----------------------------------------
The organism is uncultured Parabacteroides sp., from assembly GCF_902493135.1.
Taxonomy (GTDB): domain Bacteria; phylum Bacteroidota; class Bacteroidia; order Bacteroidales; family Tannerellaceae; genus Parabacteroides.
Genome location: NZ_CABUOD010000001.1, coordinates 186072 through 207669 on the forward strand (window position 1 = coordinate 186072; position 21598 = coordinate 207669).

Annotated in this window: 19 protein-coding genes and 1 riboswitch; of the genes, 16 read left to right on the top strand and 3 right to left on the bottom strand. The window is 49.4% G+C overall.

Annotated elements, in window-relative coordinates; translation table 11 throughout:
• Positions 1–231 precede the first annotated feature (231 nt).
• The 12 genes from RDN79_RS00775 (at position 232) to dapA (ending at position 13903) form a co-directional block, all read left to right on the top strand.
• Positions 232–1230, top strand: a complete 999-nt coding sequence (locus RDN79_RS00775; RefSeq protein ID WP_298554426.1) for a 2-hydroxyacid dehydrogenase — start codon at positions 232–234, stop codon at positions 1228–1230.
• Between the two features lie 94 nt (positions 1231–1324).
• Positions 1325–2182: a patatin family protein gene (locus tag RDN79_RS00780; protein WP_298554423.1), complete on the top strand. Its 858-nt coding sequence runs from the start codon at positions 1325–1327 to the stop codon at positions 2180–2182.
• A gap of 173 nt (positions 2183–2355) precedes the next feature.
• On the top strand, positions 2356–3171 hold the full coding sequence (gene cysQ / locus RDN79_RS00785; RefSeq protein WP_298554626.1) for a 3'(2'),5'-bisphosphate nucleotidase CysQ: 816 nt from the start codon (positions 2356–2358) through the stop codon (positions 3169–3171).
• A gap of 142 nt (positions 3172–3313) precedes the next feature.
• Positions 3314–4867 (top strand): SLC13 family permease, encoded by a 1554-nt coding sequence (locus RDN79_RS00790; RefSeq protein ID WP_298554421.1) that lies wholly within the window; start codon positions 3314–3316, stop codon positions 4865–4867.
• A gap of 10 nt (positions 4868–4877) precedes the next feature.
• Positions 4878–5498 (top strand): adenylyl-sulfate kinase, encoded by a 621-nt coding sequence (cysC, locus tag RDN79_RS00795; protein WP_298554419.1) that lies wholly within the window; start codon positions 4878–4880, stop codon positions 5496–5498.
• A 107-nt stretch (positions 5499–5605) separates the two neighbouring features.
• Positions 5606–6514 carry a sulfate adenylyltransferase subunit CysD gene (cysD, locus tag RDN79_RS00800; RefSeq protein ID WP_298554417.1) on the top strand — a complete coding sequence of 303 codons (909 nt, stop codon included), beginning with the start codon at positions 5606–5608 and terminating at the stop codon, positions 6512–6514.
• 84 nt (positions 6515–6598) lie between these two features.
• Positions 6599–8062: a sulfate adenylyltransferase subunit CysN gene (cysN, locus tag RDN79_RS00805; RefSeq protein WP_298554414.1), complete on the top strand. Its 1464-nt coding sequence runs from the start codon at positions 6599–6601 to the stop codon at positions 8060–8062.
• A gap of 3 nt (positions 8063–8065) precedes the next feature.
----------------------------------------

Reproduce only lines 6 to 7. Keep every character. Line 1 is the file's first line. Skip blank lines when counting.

• Positions 1–231 precede the first annotated feature (231 nt).
• The 12 genes from RDN79_RS00775 (at position 232) to dapA (ending at position 13903) form a co-directional block, all read left to right on the top strand.